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On Polarimetric Radar Signatures of Deep Convection for Model Evaluation:...

Van Lier-Walqui, M., A. M. Fridlind, A. S. Ackerman, S. Collis, J. Helmus, D. R. Macgorman, K. North, P. Kollias, and D. J. Posselt (2016), On Polarimetric Radar Signatures of Deep Convection for Model Evaluation: Columns of Specific Differential Phase Observed during MC3E*, Mon. Wea. Rev., 144, 737-758, doi:10.1175/MWR-D-15-0100.1.

The representation of deep convection in general circulation models is in part informed by cloud-resolving models (CRMs) that function at higher spatial and temporal resolution; however, recent studies have shown that CRMs often fail at capturing the details of deep convection updrafts. With the goal of providing constraint on CRM simulation of deep convection updrafts, ground-based remote sensing observations are analyzed and statistically correlated for four deep convection events observed during the Midlatitude Continental Convective Clouds Experiment (MC3E). Since positive values of specific differential phase KDP observed above the melting level are associated with deep convection updraft cells, so-called KDP columns are analyzed using two scanning polarimetric radars in Oklahoma: the National Weather Service Vance WSR88D (KVNX) and the Department of Energy C-band Scanning Atmospheric Radiation Measurement (ARM) Precipitation Radar (C-SAPR). KVNX and C-SAPR KDP volumes and columns are then statistically correlated with vertical winds retrieved via multi-Doppler wind analysis, lightning flash activity derived from the Oklahoma Lightning Mapping Array, and KVNX differential reflectivity ZDR . Results indicate strong correlations of KDP volume above the melting level with updraft mass flux, lightning flash activity, and intense rainfall. Analysis of KDP columns reveals signatures of changing updraft properties from one storm event to another as well as during event evolution. Comparison of ZDR to KDP shows commonalities in information content of each, as well as potential problems with ZDR associated with observational artifacts.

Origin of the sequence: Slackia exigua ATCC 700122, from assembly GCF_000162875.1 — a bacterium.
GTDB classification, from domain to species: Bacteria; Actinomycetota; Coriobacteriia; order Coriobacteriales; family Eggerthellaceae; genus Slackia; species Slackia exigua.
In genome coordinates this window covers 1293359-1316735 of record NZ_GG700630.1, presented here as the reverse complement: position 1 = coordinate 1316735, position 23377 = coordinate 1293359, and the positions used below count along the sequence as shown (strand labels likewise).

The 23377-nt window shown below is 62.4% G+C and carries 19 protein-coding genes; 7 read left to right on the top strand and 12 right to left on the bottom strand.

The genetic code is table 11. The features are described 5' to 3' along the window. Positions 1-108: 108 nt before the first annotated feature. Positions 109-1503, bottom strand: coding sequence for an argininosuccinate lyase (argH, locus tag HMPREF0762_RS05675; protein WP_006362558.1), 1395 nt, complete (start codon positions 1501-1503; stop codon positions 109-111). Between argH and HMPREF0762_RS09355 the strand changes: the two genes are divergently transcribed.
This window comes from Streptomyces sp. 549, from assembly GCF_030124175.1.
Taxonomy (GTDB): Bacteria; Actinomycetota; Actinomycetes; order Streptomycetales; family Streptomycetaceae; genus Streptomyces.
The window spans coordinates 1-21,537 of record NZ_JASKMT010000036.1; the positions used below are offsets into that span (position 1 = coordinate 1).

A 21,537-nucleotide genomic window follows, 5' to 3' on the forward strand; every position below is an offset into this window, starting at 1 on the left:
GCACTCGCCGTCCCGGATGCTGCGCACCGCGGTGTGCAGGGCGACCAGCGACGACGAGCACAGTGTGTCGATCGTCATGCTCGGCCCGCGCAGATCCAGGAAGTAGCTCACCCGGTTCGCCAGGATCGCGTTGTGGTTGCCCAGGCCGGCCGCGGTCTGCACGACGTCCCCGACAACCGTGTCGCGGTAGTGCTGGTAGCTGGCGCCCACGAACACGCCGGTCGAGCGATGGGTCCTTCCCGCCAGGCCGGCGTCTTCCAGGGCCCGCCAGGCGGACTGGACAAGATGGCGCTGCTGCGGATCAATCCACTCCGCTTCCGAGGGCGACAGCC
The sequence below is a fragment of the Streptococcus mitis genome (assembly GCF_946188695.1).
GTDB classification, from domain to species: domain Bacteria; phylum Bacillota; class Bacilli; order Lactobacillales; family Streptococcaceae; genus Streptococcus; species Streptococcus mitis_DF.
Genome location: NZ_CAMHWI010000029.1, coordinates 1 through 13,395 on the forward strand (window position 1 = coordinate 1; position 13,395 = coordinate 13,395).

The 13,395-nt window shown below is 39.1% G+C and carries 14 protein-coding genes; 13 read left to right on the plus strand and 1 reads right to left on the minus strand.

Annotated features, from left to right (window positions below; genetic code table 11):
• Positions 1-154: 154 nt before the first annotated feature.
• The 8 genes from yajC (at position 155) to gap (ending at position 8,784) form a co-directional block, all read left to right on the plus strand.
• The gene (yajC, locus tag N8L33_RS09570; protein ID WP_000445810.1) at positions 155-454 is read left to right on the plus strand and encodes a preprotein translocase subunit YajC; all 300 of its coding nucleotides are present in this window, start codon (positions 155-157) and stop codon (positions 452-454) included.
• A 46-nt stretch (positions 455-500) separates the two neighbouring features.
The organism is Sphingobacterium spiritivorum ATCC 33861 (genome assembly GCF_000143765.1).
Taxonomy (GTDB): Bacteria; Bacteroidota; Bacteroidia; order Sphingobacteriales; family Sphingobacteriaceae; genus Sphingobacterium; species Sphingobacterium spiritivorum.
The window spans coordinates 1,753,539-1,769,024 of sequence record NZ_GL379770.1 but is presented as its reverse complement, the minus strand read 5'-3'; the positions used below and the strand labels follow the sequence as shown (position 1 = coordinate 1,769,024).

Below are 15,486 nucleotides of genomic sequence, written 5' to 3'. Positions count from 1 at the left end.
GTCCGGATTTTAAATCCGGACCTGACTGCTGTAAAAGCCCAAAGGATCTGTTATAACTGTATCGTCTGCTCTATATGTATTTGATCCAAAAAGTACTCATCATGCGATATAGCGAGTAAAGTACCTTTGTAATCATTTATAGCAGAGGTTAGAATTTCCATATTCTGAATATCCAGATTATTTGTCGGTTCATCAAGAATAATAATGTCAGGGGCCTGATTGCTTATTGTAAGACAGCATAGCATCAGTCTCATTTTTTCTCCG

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Radiation Science Program (RSP)